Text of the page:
Mushrooms make a great addition to your cooking, but which supermarket varieties works best in which dishes?
Our guide explains the best cultivated mushrooms for home cooking.
For more information on nutrition, foraging and how to store mushrooms, see our health benefits of mushrooms guide.
1) White button
The prefix ‘button’ is used to describe small-sized mushrooms. It’s applied to a few varieties, but mostly to white. Button mushrooms are best left whole or halved, and are the variety you should add to a warming stew, chicken casserole or a seasonal braise. See our ultimate mushroom collection for recipe ideas.
2) Closed cup
These medium-sized white mushrooms are the most common type. They’re a good all-rounder, and can be eaten raw in salads or fried for sauces or stuffings. Try using them in our chicken & mushroom puff pie.
3) Open cup/flat
Large and white, their size and shape makes them ideal for roasting whole – meaning they’re great mushrooms to use as a veggie alternative to a meat burger. Trying using open cup mushrooms in this caramelised red onion, prosciutto & mushroom tart.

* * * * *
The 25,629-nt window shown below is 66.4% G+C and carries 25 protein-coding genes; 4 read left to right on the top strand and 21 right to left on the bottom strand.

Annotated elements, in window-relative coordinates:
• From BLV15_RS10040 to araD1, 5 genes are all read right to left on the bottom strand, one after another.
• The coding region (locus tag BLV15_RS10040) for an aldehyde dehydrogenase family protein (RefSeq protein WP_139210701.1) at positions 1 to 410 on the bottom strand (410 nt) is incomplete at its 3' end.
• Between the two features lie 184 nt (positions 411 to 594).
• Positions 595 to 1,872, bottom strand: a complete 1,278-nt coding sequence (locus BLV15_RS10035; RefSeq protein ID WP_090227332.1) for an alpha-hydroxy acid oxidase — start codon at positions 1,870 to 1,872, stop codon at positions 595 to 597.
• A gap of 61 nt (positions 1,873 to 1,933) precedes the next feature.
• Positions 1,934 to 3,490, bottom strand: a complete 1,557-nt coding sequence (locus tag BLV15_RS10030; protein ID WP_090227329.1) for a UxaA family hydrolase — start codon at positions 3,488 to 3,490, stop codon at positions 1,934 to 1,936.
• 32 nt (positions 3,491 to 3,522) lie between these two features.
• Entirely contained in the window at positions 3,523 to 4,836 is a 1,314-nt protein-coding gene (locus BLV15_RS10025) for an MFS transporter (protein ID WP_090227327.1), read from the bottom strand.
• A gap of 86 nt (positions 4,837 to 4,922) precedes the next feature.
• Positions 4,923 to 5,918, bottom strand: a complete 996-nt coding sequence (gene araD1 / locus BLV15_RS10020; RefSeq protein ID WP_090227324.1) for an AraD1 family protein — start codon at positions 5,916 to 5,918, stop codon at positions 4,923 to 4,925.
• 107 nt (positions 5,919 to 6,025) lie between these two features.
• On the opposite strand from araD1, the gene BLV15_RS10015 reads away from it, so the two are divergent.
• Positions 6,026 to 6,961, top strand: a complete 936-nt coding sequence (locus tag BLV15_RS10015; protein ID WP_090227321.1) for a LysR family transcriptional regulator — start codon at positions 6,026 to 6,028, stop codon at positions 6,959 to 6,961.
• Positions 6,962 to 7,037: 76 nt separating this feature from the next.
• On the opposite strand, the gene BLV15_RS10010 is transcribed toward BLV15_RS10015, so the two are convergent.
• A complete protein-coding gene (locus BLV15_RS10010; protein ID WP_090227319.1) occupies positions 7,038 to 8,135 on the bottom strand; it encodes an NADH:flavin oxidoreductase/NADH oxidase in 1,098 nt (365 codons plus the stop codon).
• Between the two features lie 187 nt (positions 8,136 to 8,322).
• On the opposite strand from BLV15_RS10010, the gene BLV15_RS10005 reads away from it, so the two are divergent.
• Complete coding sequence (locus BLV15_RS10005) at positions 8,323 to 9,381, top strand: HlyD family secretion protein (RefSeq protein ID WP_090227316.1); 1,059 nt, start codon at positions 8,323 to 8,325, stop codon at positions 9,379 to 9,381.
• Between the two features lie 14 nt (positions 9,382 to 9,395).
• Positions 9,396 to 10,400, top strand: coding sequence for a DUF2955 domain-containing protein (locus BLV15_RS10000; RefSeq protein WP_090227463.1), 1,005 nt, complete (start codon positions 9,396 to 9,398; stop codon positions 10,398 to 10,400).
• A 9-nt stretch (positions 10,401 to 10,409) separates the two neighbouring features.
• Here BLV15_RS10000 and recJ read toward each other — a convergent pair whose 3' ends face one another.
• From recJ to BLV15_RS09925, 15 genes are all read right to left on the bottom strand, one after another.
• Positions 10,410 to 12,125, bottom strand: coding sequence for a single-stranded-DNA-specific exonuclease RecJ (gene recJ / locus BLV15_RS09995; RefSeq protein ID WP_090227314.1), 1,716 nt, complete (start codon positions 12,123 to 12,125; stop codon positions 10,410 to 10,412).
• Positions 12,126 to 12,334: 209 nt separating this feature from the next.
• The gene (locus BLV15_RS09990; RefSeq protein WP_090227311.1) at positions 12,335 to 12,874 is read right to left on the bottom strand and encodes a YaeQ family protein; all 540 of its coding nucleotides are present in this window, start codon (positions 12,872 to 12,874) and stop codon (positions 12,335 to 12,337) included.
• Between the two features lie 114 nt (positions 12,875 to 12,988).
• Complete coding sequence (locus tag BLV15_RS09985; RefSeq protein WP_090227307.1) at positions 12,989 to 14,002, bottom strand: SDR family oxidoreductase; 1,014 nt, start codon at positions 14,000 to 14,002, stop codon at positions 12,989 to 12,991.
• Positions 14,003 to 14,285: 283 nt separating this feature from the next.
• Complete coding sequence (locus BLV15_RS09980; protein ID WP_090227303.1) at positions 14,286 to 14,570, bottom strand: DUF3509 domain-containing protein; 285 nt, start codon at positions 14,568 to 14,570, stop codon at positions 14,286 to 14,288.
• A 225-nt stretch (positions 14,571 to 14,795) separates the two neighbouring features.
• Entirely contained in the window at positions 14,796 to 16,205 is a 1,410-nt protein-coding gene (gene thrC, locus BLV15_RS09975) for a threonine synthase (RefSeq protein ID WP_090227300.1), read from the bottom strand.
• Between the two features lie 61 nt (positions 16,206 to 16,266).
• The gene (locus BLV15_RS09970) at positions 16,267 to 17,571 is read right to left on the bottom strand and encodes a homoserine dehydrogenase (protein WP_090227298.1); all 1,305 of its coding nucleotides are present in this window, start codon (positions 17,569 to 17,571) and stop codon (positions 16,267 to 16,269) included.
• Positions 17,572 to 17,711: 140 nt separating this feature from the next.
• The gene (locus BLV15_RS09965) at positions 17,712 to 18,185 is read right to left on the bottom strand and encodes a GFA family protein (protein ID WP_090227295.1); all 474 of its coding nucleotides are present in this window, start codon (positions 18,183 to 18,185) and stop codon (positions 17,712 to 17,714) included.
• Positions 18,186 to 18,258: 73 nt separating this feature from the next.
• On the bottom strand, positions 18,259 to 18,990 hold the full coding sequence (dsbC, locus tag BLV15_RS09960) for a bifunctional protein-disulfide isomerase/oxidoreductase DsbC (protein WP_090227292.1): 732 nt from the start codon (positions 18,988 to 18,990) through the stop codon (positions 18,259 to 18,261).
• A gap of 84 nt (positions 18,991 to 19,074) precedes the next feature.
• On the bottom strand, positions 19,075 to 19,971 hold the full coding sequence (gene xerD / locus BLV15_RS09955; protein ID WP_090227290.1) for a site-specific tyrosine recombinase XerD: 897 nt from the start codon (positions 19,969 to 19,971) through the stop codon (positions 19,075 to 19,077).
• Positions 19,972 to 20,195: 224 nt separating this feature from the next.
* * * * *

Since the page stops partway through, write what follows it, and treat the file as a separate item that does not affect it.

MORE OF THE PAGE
These brown mushrooms are interchangeable with closed cup, but have a slightly deeper flavour. They’re great on pizzas and in our top-rated mushroom risotto.
These are best for stuffing and baking, but their meaty texture makes them a great toast topper when sliced and fried. Try our crunchy pesto & mozzarella baked mushrooms or see our portobello mushroom collection for more inspiration.
Japanese in origin, these mushrooms are slightly oaky. Best for oriental broths and soupy noodle dishes, like these gingery shiitake noodles.
With an oyster shell shape, these are easier to tear than slice, and work well in pasta dishes and stir-fries. Bake them in our Russian chicken & mushroom pies with soured cream & dill.
8) King oyster
New to shops, this mushroom has a thick, meaty stem that can be sliced and griddled or fried like meat.
9) Porcini mushrooms
The king of the wild mushroom come under several names. ‘Porcini’ is their Italian name, cep is the French and the lesser used Penny Bun is the English. Because they are wild and seasonal, fresh porcini are hard to find and command high prices, but can be sliced and fried like any other mushroom. Dried porcini make a good, cheaper, replacement but need rehydrating in hot water before cooking, which gives you the added bonus of a flavour-packed mushroom stock, like in this highly-rated creamy mushroom soup.
10) Enoki mushrooms
These very thin, white mushrooms are used predominantly in Japanese and East Asian cooking. They are grown in clumps that they are sometimes still attached to when buying. They work particularly well in broths and stir-fries.
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